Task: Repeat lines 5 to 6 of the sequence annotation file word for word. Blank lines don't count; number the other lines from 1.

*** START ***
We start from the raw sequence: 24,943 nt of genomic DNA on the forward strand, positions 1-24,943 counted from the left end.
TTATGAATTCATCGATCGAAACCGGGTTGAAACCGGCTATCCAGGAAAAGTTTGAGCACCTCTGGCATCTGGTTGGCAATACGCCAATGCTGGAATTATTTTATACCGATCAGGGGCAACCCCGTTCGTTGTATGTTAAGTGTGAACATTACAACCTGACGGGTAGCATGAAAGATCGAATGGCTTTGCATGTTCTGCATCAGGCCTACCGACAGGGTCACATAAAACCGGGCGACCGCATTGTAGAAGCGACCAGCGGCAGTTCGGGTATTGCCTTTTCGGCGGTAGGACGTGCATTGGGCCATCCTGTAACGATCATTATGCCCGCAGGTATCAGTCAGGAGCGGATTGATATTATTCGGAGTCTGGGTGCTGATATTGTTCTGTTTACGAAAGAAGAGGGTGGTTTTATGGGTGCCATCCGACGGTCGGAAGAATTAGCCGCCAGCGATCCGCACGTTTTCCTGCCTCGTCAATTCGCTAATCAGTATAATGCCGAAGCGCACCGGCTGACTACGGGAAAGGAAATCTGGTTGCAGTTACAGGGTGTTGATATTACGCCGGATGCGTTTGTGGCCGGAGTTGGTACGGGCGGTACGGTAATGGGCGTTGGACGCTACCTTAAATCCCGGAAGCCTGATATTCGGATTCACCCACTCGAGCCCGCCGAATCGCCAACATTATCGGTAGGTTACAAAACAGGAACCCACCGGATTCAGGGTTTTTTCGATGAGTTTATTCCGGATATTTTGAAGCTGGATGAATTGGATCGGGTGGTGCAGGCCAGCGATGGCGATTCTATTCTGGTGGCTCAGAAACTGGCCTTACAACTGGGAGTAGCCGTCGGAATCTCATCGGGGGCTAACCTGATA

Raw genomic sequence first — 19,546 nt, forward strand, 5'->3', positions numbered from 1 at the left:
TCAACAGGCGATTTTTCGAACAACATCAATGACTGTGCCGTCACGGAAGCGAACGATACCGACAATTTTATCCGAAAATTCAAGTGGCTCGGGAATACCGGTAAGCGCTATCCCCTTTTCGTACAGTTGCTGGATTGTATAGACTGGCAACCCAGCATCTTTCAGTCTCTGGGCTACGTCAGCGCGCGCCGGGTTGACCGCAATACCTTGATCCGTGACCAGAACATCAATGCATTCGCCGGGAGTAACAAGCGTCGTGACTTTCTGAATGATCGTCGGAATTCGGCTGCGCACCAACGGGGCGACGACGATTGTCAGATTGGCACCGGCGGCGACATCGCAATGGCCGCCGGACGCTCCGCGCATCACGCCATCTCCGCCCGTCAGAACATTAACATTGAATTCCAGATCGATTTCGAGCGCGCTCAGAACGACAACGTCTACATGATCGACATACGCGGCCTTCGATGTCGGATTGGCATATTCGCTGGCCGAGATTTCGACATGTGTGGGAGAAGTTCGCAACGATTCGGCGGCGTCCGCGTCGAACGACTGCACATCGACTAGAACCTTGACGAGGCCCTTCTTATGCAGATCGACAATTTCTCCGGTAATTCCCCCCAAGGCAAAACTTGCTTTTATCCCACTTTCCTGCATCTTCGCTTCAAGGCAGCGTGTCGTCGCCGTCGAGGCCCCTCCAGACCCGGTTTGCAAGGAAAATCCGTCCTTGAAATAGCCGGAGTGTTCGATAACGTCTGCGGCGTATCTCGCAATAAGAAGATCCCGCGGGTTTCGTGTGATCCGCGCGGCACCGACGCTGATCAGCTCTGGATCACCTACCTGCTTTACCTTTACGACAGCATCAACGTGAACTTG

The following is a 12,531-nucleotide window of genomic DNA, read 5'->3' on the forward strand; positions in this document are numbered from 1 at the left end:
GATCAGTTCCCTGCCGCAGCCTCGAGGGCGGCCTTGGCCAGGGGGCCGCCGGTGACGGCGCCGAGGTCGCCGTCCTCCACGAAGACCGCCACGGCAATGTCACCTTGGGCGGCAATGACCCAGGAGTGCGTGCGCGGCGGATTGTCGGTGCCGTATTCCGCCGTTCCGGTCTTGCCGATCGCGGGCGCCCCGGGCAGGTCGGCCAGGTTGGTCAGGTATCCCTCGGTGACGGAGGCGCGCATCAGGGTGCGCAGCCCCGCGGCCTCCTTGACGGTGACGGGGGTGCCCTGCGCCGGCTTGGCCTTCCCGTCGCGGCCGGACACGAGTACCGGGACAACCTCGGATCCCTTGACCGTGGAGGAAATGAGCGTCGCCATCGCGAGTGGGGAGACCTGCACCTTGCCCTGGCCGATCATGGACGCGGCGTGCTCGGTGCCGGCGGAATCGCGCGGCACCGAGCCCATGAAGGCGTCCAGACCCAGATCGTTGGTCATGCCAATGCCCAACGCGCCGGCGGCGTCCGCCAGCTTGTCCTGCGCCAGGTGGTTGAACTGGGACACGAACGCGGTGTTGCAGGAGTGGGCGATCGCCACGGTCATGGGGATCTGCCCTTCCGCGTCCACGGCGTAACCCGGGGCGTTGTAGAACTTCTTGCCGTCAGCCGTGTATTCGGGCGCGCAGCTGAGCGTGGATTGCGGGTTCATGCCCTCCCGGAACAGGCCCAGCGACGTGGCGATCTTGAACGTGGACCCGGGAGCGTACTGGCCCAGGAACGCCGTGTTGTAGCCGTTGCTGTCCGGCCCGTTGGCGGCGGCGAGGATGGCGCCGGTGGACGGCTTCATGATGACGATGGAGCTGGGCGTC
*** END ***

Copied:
The following is a 12,531-nucleotide window of genomic DNA, read 5'->3' on the forward strand; positions in this document are numbered from 1 at the left end:
GATCAGTTCCCTGCCGCAGCCTCGAGGGCGGCCTTGGCCAGGGGGCCGCCGGTGACGGCGCCGAGGTCGCCGTCCTCCACGAAGACCGCCACGGCAATGTCACCTTGGGCGGCAATGACCCAGGAGTGCGTGCGCGGCGGATTGTCGGTGCCGTATTCCGCCGTTCCGGTCTTGCCGATCGCGGGCGCCCCGGGCAGGTCGGCCAGGTTGGTCAGGTATCCCTCGGTGACGGAGGCGCGCATCAGGGTGCGCAGCCCCGCGGCCTCCTTGACGGTGACGGGGGTGCCCTGCGCCGGCTTGGCCTTCCCGTCGCGGCCGGACACGAGTACCGGGACAACCTCGGATCCCTTGACCGTGGAGGAAATGAGCGTCGCCATCGCGAGTGGGGAGACCTGCACCTTGCCCTGGCCGATCATGGACGCGGCGTGCTCGGTGCCGGCGGAATCGCGCGGCACCGAGCCCATGAAGGCGTCCAGACCCAGATCGTTGGTCATGCCAATGCCCAACGCGCCGGCGGCGTCCGCCAGCTTGTCCTGCGCCAGGTGGTTGAACTGGGACACGAACGCGGTGTTGCAGGAGTGGGCGATCGCCACGGTCATGGGGATCTGCCCTTCCGCGTCCACGGCGTAACCCGGGGCGTTGTAGAACTTCTTGCCGTCAGCCGTGTATTCGGGCGCGCAGCTGAGCGTGGATTGCGGGTTCATGCCCTCCCGGAACAGGCCCAGCGACGTGGCGATCTTGAACGTGGACCCGGGAGCGTACTGGCCCAGGAACGCCGTGTTGTAGCCGTTGCTGTCCGGCCCGTTGGCGGCGGCGAGGATGGCGCCGGTGGACGGCTTCATGATGACGATGGAGCTGGGCGTC